students of widely differing backgrounds (some students have MS degrees and extensive
experience, while others may have recently completed a BS degree), and, more
significantly, widely different needs and interests (ranging from molecular biology to
ecology and evolution). As such, it is difficult to aim the course so that it challenges and
benefits all participants. Modules are time consuming to develop and implement, and
faculty do not always feel they are given sufficient credit for participating in IP. It has
been a long-term goal (dating back at least to the last Zoology strategic plan) to develop a
credit scheme that encourages participation in this key course.
With the merger of Botany and Zoology, the range of types of labs and research programs
within which students must fit has grown enormously, and so has the challenge of
accommodating students with differing needs and interests. In particular, students in
some subdisciplines have significantly greater need for time-consuming training in
specific techniques at the beginning of their PhD program. The IP course has the
potential to act as a strong stabilizing factor within the department, drawing course
instructors, incoming students, and their advisors into a shared intellectual activity. In
order to preserve the value of the course, we must find a way to make it valuable for
students across a wide range of disciplines, and the best way to do this is to involve the
broadest possible range of disciplines in the roster of course instructors/module leaders.
Short Term Goals
• Improve graduate student salaries by consolidating funding information on a new
website. Although levels of support are determined by CLAS, we need to work with
students to attain supplemental funding from external sources. In particular, we
should establish a web page on our departmental site that lists external (and internal)
funding resources and provides links to information about these sources. This
funding resources page could, for example, include links to internal sites such as UF’s
Office of Research, and links to external sites such as such as International
Scholarship Resources, Community of Science, National Institutes of Health,
National Science Foundation, Department of Energy, US Department of Agriculture,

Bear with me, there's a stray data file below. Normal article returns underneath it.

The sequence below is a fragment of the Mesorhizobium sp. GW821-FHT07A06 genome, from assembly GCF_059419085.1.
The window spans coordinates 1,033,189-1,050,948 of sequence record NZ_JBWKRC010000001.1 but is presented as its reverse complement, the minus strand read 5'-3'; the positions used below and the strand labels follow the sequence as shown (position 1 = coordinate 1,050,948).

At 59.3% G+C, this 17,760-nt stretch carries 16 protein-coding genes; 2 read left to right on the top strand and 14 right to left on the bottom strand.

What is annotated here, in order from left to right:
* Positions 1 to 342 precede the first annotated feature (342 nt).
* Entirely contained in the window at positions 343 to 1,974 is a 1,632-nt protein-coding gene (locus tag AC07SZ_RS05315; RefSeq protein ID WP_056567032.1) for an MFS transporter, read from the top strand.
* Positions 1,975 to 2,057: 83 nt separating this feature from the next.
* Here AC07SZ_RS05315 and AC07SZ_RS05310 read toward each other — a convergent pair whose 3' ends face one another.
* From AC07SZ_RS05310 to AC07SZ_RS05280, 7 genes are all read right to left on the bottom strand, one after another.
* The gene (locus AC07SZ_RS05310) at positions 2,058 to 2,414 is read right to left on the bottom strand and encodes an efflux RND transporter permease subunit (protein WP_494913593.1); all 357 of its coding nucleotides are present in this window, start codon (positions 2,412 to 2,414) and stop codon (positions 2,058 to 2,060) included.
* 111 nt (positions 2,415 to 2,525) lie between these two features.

Environmental Protection Agency, and other national and international public and
private funding agencies. We should point out in our letters of offer that the cost of
living in Gainesville is lower than in many other regions of the country; a dollar can
stretch further here than elsewhere. (Cost of Living Website:
• Increase support for research by providing information on a website. Even though
our graduate students are outstanding at obtaining external funding, we should
continue to encourage them to seek external support for their research. This will be
facilitated by a web page devoted to internal UF links and external links to graduate
support sources (see Salary, above).
• Reassess our policy determining the number of graduate students we accept each
year. In particular, weigh the advantages and disadvantages of being less
conservative in the number of BSC TA appointments we reserve for Biology graduate
• Mentoring. A graduate student Sharepoint site (wiki) should be implemented (see
Sharepoint Site for Graduate Students, below) as a place where graduate students can
post their suggestions and solutions to common problems (e.g., how to improve
interactions with an advisor).
To promote excellence in mentoring, Biology faculty should be be encouraged to attend
UF graduate student mentoring workshops hosted by science units at UF, such as the
Graduate Student Mentoring Workshop held in April 2009 by the College of
Engineering. We will also explore the possibility of hosting our own Graduate Student